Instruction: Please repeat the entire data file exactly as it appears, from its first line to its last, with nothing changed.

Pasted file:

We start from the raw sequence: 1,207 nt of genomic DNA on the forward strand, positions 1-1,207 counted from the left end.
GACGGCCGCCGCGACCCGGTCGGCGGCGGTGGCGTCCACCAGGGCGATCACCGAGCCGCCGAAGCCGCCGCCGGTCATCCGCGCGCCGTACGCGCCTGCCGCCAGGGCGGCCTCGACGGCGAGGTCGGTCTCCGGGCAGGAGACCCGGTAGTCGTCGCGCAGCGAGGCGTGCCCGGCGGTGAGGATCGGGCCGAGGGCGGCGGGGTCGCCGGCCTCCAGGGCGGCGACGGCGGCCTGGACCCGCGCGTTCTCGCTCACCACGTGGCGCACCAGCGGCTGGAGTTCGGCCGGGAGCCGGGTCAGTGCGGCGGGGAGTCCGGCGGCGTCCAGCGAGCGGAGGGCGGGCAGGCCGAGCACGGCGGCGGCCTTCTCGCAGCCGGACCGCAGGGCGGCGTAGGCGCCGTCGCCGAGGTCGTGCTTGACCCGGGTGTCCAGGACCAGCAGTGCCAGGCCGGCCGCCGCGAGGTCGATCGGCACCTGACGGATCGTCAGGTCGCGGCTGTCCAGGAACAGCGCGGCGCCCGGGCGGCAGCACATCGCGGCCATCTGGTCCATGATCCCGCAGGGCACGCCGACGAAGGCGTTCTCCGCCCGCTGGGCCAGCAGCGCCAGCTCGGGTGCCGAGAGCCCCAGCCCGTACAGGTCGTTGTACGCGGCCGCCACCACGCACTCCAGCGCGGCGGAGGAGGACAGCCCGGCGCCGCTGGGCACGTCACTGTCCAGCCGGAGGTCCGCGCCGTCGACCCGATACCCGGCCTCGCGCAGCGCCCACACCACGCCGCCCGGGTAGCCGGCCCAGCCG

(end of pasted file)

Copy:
We start from the raw sequence: 1,207 nt of genomic DNA on the forward strand, positions 1-1,207 counted from the left end.
GACGGCCGCCGCGACCCGGTCGGCGGCGGTGGCGTCCACCAGGGCGATCACCGAGCCGCCGAAGCCGCCGCCGGTCATCCGCGCGCCGTACGCGCCTGCCGCCAGGGCGGCCTCGACGGCGAGGTCGGTCTCCGGGCAGGAGACCCGGTAGTCGTCGCGCAGCGAGGCGTGCCCGGCGGTGAGGATCGGGCCGAGGGCGGCGGGGTCGCCGGCCTCCAGGGCGGCGACGGCGGCCTGGACCCGCGCGTTCTCGCTCACCACGTGGCGCACCAGCGGCTGGAGTTCGGCCGGGAGCCGGGTCAGTGCGGCGGGGAGTCCGGCGGCGTCCAGCGAGCGGAGGGCGGGCAGGCCGAGCACGGCGGCGGCCTTCTCGCAGCCGGACCGCAGGGCGGCGTAGGCGCCGTCGCCGAGGTCGTGCTTGACCCGGGTGTCCAGGACCAGCAGTGCCAGGCCGGCCGCCGCGAGGTCGATCGGCACCTGACGGATCGTCAGGTCGCGGCTGTCCAGGAACAGCGCGGCGCCCGGGCGGCAGCACATCGCGGCCATCTGGTCCATGATCCCGCAGGGCACGCCGACGAAGGCGTTCTCCGCCCGCTGGGCCAGCAGCGCCAGCTCGGGTGCCGAGAGCCCCAGCCCGTACAGGTCGTTGTACGCGGCCGCCACCACGCACTCCAGCGCGGCGGAGGAGGACAGCCCGGCGCCGCTGGGCACGTCACTGTCCAGCCGGAGGTCCGCGCCGTCGACCCGATACCCGGCCTCGCGCAGCGCCCACACCACGCCGCCCGGGTAGCCGGCCCAGCCG